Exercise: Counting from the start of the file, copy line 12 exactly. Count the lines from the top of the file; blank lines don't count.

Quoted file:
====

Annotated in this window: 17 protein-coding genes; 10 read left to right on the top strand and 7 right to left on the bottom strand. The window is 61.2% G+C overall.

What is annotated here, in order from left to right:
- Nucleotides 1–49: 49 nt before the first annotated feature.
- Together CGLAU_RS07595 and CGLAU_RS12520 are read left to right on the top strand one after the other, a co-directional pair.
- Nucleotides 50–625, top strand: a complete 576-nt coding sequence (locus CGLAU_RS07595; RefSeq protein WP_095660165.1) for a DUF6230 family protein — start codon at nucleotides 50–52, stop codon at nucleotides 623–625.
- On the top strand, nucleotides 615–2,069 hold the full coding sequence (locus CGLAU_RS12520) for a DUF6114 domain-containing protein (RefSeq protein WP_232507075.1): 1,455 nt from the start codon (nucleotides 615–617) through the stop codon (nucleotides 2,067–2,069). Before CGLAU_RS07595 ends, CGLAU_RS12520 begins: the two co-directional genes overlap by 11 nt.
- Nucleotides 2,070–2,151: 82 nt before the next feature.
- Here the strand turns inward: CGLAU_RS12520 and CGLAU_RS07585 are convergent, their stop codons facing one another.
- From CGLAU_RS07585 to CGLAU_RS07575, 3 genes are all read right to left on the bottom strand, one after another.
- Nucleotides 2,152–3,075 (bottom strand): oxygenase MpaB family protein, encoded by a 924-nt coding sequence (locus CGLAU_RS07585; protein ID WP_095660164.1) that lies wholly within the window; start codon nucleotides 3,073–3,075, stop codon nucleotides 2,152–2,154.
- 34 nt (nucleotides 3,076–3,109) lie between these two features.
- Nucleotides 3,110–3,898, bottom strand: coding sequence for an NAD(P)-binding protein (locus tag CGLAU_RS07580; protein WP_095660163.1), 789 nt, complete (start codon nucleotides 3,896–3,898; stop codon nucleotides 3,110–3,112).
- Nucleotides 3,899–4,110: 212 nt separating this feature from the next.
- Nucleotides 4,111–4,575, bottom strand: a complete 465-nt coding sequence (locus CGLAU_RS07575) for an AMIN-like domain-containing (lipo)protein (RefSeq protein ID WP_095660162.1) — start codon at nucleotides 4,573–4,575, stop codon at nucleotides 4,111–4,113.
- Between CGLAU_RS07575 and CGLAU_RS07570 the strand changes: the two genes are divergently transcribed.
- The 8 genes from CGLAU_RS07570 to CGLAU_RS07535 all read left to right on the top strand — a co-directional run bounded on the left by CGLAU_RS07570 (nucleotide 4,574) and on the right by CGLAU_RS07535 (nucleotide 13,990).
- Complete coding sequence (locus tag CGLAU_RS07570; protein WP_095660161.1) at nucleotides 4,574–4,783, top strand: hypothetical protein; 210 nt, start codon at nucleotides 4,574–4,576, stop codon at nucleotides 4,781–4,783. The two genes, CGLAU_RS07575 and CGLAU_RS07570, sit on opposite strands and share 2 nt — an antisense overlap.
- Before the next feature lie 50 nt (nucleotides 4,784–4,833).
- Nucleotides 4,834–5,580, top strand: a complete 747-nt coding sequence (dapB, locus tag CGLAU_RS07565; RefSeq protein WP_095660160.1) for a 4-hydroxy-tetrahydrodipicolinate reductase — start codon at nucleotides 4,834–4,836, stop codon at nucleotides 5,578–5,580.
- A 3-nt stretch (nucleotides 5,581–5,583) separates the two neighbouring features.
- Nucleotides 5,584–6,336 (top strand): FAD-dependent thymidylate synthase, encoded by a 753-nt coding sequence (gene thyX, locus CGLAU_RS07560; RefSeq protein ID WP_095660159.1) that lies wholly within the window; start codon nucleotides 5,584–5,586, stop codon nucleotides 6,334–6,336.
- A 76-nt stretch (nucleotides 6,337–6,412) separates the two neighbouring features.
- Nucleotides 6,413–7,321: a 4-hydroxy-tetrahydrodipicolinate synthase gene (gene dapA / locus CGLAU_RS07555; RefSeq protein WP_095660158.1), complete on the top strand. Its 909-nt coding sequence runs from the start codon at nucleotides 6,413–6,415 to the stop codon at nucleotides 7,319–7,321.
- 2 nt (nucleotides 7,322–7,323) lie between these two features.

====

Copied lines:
- Nucleotides 3,110–3,898, bottom strand: coding sequence for an NAD(P)-binding protein (locus tag CGLAU_RS07580; protein WP_095660163.1), 789 nt, complete (start codon nucleotides 3,896–3,898; stop codon nucleotides 3,110–3,112).